People who attended Bloodstock got a great surprise early on, when Illuminatus played an astounding set and, along side Gamma Ray, were the best band of the day.
Room Thirteen got the chance to interview Julio, Singer and Axe player for the band.

R13: Now we've had a few days to wind down after your brilliant Bloodstock show - how do you think the show went?

Julio: Playing in a room like the Assembly Rooms, packed with true devoted
Metal heads is a dream come true for any band. The experience was amazing for
us, and we hope it helped raise our profile a bit. The performance itself
wasn't the best we've ever had, perhaps in part due to the fact that, I must
admit, I was a little overwhelmed by the whole amazing experience - a few
thousand horns in the air is pretty daunting. We were also cut off early (5
minutes early to be exact) by a certain person whom I won't name at this
But the Bloodstock fans are the best any band can ever have, so we were
buzzing when we came off any way. Nobody can take that away from us. We gave
it all we had, that's for sure. I am currently recovering from mild whiplash.

R13: Who do you think was the best band there?

Julio: I was particularly blown away by our good friends FourwayKill over at the Darwin Stage, but out on the main stage I was particularly impressed by Children of Bodom. The energy and power of that band was amazing, And although I was inexcusably absent for Panic Cell's slot, from what I heard they totally ruled. It's what they do!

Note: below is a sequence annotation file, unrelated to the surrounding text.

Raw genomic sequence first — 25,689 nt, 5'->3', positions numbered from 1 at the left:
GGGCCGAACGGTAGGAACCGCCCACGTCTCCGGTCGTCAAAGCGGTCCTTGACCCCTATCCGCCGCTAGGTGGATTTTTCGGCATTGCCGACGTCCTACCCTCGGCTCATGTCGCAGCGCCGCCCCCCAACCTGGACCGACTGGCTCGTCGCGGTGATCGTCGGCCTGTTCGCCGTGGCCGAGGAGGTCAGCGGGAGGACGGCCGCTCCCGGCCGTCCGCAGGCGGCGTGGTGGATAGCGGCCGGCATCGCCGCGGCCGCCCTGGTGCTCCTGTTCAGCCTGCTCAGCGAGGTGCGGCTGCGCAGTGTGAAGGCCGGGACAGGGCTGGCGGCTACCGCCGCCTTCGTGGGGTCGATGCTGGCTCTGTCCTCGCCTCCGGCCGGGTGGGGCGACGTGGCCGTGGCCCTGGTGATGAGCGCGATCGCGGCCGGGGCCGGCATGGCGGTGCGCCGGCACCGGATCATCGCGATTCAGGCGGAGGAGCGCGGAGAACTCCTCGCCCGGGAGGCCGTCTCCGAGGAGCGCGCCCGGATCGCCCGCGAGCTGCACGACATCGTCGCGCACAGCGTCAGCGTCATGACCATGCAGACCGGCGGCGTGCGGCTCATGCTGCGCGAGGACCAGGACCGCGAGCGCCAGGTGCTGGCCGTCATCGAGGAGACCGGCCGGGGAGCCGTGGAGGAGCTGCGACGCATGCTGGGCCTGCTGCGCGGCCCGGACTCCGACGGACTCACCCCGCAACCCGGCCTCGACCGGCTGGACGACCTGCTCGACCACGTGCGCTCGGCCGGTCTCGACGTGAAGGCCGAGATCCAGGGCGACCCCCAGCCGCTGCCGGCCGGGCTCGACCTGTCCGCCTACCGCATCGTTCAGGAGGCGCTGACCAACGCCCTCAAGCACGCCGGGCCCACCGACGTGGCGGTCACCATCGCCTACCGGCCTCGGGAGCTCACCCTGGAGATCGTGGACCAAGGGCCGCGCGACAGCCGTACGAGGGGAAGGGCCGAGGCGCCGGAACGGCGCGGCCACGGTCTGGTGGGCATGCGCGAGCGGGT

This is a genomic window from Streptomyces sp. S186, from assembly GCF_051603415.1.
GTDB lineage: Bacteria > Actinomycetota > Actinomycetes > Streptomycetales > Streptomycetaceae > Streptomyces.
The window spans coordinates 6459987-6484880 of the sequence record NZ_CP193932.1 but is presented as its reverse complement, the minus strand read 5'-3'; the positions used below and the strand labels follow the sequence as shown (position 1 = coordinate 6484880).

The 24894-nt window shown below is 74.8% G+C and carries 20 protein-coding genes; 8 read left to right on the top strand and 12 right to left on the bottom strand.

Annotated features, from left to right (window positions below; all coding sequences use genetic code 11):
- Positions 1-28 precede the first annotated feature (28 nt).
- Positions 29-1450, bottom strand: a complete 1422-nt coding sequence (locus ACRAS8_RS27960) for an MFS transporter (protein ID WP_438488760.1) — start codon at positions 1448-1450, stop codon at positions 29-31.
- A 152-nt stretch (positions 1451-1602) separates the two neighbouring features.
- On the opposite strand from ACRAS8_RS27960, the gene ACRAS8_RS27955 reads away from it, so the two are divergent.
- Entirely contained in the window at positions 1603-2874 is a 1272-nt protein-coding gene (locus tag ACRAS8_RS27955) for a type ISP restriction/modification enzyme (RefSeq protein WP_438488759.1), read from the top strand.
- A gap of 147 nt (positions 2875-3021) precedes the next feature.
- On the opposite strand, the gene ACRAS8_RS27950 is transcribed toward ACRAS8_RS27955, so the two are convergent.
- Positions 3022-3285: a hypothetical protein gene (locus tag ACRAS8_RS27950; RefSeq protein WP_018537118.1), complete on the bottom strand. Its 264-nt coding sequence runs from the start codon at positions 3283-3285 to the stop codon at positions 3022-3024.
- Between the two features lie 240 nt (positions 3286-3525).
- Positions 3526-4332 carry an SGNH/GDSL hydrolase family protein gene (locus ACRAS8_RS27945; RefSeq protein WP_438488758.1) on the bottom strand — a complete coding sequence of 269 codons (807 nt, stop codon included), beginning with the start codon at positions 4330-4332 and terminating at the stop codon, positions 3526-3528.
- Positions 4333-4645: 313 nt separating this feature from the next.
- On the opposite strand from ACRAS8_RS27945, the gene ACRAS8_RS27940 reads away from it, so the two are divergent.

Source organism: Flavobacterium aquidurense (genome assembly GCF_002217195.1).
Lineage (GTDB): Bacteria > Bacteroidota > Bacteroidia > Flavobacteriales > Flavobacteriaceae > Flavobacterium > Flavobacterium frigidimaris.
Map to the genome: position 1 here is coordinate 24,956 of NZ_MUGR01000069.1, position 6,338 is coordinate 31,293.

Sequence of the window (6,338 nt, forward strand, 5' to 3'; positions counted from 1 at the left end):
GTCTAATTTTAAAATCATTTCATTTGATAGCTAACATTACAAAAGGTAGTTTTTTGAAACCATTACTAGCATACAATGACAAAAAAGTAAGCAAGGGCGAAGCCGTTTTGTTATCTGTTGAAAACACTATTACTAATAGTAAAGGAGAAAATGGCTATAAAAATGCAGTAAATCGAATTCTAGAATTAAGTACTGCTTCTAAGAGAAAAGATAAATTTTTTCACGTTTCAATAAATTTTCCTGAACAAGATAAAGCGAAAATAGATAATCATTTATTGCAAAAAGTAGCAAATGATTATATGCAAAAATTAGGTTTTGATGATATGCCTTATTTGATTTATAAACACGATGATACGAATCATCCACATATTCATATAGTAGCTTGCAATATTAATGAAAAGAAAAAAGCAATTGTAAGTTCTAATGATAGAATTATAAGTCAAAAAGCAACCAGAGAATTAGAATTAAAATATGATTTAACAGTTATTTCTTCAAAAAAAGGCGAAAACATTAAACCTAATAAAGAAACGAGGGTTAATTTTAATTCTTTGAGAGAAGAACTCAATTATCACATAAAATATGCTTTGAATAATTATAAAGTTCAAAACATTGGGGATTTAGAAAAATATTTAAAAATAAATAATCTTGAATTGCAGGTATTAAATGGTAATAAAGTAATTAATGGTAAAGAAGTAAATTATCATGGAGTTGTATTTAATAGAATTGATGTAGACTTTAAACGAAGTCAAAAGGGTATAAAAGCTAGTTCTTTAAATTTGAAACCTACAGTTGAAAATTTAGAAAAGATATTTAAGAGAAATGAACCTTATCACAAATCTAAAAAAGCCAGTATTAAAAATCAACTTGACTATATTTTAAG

R13: You are dubbed a Nottingham-based post-metal group - would you say this is a fair label?

Julio: This is something that has come up before. Tags as a general thing are a pretty one-dimensional way to classify things, I think. It's probably some crap that certain journalists come up with when they can't be arsed to listen to the music properly and describe it as what it really is. Or something like that.
But if we do have to have a tag, 'post-metal' is a good way of describing us. Even though we are all big fans of all things metal, each one of us brings a lot of other styles into the mix, which creates something else that pays full homage to metal, but has developed differently. A mutation of sorts, I guess. But as I said, tags are complete bullshit and serve little purpose other than to create bandwagons that the rock tabloids can inflate and destroy as they require/please.

So, better "post-metal" than some other invention.

R13: Where did the name Illuminatus come from?

Julio: When I was at school some friends and I started a band and named it after a painting by HR Giger. We looked into the meaning of the whole thing, conspiracy theories and all that, and kept it. It's also a name that sticks in your head. The name initially stuck because we discovered it was actually impossible to come up with a band name - you have to steal it - but we eventually liked it. It's important to the whole mission of the band now, or course.

R13: Your new EP, "Aborted Revolutions" - how would you describe it?

Julio: The perfect unexpected gift for that special someone.